Downloading Mobile Content, Executive Education, and the Future of Course Materials

Does the new entertainment tell us anything about where education may be going?

February 5, 2018

This week I’m traveling.  In preparation for my trip, I downloaded some digital content.


Video (iPhone):

There is no way that I’ll read or watch all of this content. Most likely, I’ll make the most progress on the audiobook. (Although I may not even get to the Ferguson book, as I’m currently listening to The Innovation Illusion: How So Little Is Created by So Many Working So Hard.

If I get stuck in an airport, or have some extra time on my hands, I will not lack for content.  Even better, the content is downloaded to devices that fit in my pockets. No need to find a WiFi signal. As long as I have battery power, I can stay entertained.

Compare the experience downloading all this digital content to my iPhone and Kindle to what my kids need to do to get course materials.

My girls, (1st and 2nd year students college students), seem to go through a bewildering set of options and steps in securing course materials each semester.

Sometimes they buy physical books from their campus bookstores.  Sometimes they rent.  Sometimes they get digital copies from the publisher.  Sometimes they get physical or digital copies from Amazon. 

Sometimes they buy new, sometimes used.  Sometimes the material is available digitally or in print from their academic libraries.  Sometimes not.

We never know how much they will need to spend to get their course materials.

None of the costs for course materials are covered by tuition or fees or scholarships.

They certainly can’t count of a reliable and consistent ability to download all their course materials to their phones (or a Kindle).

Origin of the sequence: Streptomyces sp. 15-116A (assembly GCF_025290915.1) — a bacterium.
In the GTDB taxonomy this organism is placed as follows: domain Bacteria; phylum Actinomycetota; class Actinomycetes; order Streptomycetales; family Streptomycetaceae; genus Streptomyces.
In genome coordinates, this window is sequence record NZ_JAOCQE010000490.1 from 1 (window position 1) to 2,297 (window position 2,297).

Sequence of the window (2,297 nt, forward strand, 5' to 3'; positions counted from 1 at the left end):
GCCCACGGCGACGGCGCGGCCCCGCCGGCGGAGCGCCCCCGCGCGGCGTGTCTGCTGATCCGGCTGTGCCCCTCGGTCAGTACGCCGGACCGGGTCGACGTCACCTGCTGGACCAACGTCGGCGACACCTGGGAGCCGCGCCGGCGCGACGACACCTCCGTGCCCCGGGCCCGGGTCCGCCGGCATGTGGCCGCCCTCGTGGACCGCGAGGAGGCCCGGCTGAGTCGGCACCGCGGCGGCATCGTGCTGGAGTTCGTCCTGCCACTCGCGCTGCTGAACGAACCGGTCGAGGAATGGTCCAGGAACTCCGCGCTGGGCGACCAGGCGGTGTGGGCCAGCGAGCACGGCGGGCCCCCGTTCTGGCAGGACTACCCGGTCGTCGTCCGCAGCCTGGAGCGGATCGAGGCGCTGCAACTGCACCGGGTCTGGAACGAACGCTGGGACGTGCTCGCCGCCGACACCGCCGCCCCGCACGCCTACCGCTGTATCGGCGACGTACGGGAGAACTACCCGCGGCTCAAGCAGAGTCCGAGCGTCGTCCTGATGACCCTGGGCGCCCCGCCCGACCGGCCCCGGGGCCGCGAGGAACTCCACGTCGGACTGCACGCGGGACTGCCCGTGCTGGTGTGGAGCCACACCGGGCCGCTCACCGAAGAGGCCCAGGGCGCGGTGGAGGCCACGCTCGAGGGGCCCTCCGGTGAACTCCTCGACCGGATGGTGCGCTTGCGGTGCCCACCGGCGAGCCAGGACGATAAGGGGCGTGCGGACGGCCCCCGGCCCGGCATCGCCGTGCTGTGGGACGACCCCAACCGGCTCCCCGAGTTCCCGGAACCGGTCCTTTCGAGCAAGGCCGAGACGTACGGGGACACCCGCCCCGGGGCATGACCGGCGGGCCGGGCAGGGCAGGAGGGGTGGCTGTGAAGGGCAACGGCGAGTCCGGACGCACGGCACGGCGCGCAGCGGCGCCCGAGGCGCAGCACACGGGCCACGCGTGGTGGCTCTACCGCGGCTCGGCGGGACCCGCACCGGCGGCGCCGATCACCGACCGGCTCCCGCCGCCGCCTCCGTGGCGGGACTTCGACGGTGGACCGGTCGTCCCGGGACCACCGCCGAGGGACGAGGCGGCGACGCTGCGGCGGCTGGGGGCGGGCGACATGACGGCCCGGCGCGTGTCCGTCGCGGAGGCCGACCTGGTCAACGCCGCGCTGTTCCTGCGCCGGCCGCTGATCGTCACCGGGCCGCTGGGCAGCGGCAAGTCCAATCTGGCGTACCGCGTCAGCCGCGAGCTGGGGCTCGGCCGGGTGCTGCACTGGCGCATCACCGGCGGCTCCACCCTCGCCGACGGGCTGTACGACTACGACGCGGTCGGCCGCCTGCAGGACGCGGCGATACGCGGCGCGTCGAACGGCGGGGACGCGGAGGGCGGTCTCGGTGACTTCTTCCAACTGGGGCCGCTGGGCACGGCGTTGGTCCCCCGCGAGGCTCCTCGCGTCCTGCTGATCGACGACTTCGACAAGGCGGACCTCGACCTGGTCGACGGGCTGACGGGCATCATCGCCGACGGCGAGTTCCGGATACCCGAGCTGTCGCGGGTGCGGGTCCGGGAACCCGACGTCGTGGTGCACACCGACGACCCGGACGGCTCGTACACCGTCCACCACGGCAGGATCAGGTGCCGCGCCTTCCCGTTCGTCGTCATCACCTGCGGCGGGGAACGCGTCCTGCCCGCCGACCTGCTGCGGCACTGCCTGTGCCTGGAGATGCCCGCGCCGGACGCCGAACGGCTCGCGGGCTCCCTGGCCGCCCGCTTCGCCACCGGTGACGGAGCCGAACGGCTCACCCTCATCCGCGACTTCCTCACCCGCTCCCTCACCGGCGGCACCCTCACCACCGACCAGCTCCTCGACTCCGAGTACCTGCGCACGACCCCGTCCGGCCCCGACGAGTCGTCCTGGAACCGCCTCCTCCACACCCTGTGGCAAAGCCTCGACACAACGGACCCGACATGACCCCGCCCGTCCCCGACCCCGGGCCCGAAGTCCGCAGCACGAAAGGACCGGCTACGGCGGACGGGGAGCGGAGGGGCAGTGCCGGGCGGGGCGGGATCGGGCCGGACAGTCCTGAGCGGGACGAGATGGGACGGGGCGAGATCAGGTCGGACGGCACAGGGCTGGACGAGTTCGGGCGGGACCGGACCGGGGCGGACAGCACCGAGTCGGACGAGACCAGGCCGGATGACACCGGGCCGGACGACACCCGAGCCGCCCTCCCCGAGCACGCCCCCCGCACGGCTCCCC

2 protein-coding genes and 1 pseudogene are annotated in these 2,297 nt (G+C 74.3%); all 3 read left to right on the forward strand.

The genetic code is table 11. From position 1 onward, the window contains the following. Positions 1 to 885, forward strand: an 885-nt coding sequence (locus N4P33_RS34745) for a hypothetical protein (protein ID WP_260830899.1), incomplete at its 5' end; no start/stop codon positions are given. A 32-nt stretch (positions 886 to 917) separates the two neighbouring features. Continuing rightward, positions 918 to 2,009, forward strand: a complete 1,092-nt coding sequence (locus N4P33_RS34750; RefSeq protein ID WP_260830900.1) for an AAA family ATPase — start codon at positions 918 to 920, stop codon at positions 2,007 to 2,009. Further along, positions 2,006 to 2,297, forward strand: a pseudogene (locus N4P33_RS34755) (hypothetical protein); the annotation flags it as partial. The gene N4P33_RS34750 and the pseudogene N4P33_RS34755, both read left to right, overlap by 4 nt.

Sometimes their course materials work on mobile devices.  Sometimes not.

With some notable exceptions (Lynn University, others?), the only area of higher education that seems to match my mobile download entertainment experience is executive education.

Executive education programs seem to be moving towards both wrapping program content into tuition and fees, and to be making that content available for download on mobile devices.

Moving towards bundled pricing downloadable digital mobile course materials seems to be one area that schools can differentiate.

In a competitive marketplace for applicants and yield, will we start to see institutional leadership push for advances in digital course materials?

Is executive education really starting to look more like mobile entertainment when it comes to program materials?

What sorts of undergraduate schools do you expect will prioritize changing the student course material experience?

Is this an area that higher education should be investing, or is this just another example of (well-meaning) ideas that only serve to drive up the costs of college?


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